July feels like such a long time ago, yet here I am recounting a few scraps about the Sun Kil Moon show which took place at the Manchester Royal Northern College of Music. For some reason I just can’t let past shows lie, they need to be archived somehow, somewhere. So here it is, Sun Kil Moon, no support, from a few months ago.
I was travelling to the show with my partner at the time, my partner still. She never chose to listen to the likes of Sun Kil Moon through personal choice, though she noted that the Red House Painter records I played had a certain something about them and Mark Kozelek Sings Favourites became a summertime favourite for the both of us. Of course we had to go.
That was great for me, though the anticipation was dunked into a pit of mud once she started Googling the man behind the music after watching the art house documentary ‘Tarnation’, as Red House Painters featured heavily on the soundtrack, and for some reason we gossiped about Mark and his friendship with Slowdive singer Rachel Goswell, because gossip is what people do to pass the time. She learnt of all the controversies, and her enthusiasm waned instantly. What controversies? You know the ones.
So we arrived at the venue and I sat nervously as she picked at a pot of jelly sweets. I’d have picked at them too, but I had been swearing off sugar, it was mixing too thickly with my anxieties, and that’s the hardest weight to shift. Besides, you only got a handful of jelly sweets in a carton. Not everything is for sharing.
So we sat down for the show, the first time we’d sat down for a show since Henry Rollins came to town to tell us all his anecdotes and current political thoughts, and man, I think a sore ass is worse than a set of sore legs.
Sun Kil Moon started promptly, or as promptly as possible for a band, and Mark Kozelek awkwardly walked up and down in the darkness singing his first song. She said perhaps he was on edge, unhinged, living off all those stories that had been read, but of course it was just a series of early show nerves, for he quickly warmed up and started talking to us all.
Asking how we were, mentioning how he spent the Birmingham show led on the floor from a stinking stomach bug. Engaging must have been his way of unwinding, letting us into it all. He had a ‘hey, I’m an asshole, you’re an asshole’ way of talking, and it was funny, it was self-deprecating, it wasn’t all that offensive really. He brought up the controversies now and then, used them to put himself down, bring us all up.
As a band front man, he was one of the better I’d seen. Even my partner had warmed to him, even if she couldn’t deal with the highly personal sexual content in some of his songs. Maybe Sings Favourites wasn’t all I should have shared. But he sung one of those, ‘Somethin’ Stupid’, which was real swell.
He brought out Jesu and they played their new material, he brought out a guy called Nick from a local Manchester band called Parade and they performed a humorous duet of the song ‘I Got You, Babe’ , and he even accepted a fan request, partly playing ‘Gustavo’ before calling it quits. Too Kozelek, the song was too much like an ex. So he said screw it to us all and played a song about his mum, ‘I Can’t Live Without My Mother’s Love.’ There was even a slew of new songs still being worked out for the next album. Months later and I’m still singing the chorus to ‘I Love Portugal’ to myself. Just keep going ‘I Love Portugal’ with a certain sense of rhythm. You got it, now keep doing it!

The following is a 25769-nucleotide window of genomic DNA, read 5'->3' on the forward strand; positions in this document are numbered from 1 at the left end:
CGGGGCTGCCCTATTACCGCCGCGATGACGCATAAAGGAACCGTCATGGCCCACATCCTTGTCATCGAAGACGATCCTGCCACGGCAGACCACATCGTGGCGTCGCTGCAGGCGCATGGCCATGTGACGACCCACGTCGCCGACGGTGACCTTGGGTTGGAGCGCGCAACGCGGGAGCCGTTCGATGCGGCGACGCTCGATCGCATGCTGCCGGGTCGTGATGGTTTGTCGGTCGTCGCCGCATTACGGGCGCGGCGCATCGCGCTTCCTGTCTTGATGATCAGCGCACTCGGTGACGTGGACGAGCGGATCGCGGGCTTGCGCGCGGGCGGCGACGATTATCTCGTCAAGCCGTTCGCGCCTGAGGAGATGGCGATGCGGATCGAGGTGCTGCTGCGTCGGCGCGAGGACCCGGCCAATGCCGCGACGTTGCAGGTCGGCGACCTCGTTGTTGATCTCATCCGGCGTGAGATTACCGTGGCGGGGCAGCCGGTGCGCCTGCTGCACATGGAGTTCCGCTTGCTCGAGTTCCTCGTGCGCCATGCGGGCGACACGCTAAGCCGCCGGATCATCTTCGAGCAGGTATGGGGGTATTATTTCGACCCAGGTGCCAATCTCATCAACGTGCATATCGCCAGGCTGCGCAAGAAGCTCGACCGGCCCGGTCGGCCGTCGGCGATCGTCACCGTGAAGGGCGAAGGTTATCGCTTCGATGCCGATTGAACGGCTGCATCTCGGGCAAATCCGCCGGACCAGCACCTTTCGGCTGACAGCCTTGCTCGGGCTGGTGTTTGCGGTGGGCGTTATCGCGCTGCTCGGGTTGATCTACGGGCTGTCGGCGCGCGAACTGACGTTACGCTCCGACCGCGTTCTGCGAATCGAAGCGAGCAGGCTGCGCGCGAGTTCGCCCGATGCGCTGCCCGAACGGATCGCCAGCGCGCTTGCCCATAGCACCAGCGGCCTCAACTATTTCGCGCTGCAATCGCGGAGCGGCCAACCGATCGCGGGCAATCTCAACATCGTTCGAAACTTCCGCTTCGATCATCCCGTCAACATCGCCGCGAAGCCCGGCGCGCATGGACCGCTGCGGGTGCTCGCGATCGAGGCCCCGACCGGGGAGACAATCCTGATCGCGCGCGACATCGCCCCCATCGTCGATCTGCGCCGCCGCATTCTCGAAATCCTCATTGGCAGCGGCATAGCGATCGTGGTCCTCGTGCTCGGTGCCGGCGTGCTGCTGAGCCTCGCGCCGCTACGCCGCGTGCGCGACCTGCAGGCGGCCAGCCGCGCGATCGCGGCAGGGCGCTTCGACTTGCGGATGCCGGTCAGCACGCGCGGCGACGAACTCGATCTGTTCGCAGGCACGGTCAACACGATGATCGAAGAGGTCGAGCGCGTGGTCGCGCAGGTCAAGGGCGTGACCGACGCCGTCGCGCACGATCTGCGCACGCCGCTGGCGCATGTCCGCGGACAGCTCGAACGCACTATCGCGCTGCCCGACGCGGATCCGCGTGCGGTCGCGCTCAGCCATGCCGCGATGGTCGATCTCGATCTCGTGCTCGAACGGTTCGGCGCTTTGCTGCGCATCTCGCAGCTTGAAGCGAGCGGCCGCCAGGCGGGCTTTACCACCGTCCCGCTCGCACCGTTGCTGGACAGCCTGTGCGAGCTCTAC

There was a certain homeliness about the show, perhaps from the lighting, perhaps from the ever beautiful folk rock sound, or maybe it was the idea of Kozelek trying to discuss boxing with the audience, or telling the story about how a letter from a Manchester fan made it into one of his songs providing a sense of connection between us and them. Whatever it was, it sure was homely. It’s the personal side the band provides, that’s what it is.
Though the online press also brought another type of fan to the show. There was one guy, just one guy, who pretty much had a reply to every question Kozelek provided, and boy was he an annoying jerk. It was clear he was pushing for a reaction, for his replies weren’t exactly all that kind. When he said the crowd were half asleep from the music, this was what provided the reaction he wanted.
‘I don’t like you.’ That’s what Kozelek replied, and so if someone was willing to provide some spin on the situation, you could have read an article online about how Kozelek tells a fan that he dislikes them. Isn’t it so easy to take a few seconds and make it into something else?
Thankfully this was enough to send the heckler on his way, and Kozelek had the best response after a few more songs. ‘It’s a Sun Kil Moon concert, what do you expect?’
What do we expect?
I guess we expect to hear the songs packed with emotion played out with emotion, and that’s what we got. ‘Exodus’ a song about bereavement packed the biggest punch of them all, I think I might have cried. She did.
All the anxiety about what could have been said and what could have happened at the show ended up being a huge waste of energy. The show showed that the recent albums narrative diary like lyrics were as true as can be, and I treated myself to a ‘All you fucking hillbillies shut the fuck up’ t-shirt from the merchandise table. I mean, why not?
And as we left the college for home, my partner gave me her opinion of the show. ‘I enjoyed it, and he seemed pretty nice, even if he is a little bit sexist.’ Or something like that anyway, I was a little too sleepy from the show to remember her exact words. What do you expect?